Work continues, as ever it must. Although freelance work seems to have dried up for the time being--I have gotten no new write-up orders, and my tutee, citing ongoing research dilemmas, has suspended lessons indefinitely--I remain occupied with a great many things. I continue to develop materials for my classes, which are approaching their final exercises; there are only a few things left to ask the students to do. Additionally, I have a fair bit of grading coming in today; three of my four classes have an update to an older assignment due, while the fourth has a review version of an upcoming assignment due. The latter will be assessed before the former, as it is more urgent. And there is a larger assignment coming in on Friday. As such, I will be quite busy over the next few days; it is likely to my benefit in the short term that I have not got freelance work waiting for me to do at the moment. I will still miss the money, however.
As work continues, so does my ongoing battle against nostalgia. I find myself looking back on things and inserting iterations of l'espirit d'escalier into my memory, making myself seem better in recollection than I was in real life. It is a dangerous thing, partly because any emendation to the recollection of events moves (further) away from the truth (and I write "further" because what we remember is not the same thing as what actually happened, given the limits of our perceptive and mnemonic abilities as well as the biases that inform and proceed from both), and partly because the (inadvertent?) misrepresentation, I come to prize more highly--and inaccurately--things that were not of use at the time. (This is not the same as realizing later that something annoying was actually helpful. The problem is that I think it happy when it was not, which is wholly separate from whether or not it was good for me.) It does much to make me long for a time that never was, and while I indulge readily in escapism, I do not think it helps me to escape to imagine what was a prison as something other than one; retreating to an earlier cell is still retreating to a cell, rather than being freedom or release.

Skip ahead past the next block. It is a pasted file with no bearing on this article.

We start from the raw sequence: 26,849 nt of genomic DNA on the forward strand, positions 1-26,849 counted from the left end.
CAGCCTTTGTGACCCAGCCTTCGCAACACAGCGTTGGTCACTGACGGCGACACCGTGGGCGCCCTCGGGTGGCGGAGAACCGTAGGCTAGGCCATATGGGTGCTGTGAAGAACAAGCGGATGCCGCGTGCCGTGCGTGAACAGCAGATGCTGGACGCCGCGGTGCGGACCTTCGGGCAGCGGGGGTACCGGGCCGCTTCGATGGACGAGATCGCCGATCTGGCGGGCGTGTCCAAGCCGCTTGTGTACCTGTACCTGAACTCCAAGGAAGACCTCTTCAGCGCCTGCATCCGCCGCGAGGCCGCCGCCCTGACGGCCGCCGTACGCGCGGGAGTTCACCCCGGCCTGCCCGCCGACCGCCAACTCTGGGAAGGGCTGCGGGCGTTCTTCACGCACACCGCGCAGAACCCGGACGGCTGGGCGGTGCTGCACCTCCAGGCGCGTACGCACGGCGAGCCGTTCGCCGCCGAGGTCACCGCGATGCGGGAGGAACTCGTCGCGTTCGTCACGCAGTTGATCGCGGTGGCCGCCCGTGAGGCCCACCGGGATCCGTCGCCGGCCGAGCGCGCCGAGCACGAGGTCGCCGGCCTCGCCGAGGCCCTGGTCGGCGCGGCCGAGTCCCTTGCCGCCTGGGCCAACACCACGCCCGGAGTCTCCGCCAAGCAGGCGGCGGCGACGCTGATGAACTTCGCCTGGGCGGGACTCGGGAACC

That I am stretching a metaphor, I know. I often do. Sometimes, as I have noted, I do so to amuse myself. Sometimes, I do it to force a different kind of consideration than I might otherwise permit. The latter is more the case than the former above. I do well to recall the past, that I might learn therefrom; as a medievalist even yet, I have much to do with what has gone before. But there is a difference between learning from the past and returning to it. My personal past is not the kind of thing I want to have happen again; I am in some senses lucky to have gotten out of it as well as I did. The work to keep myself out of it, no less than the work that pays the bills, continues.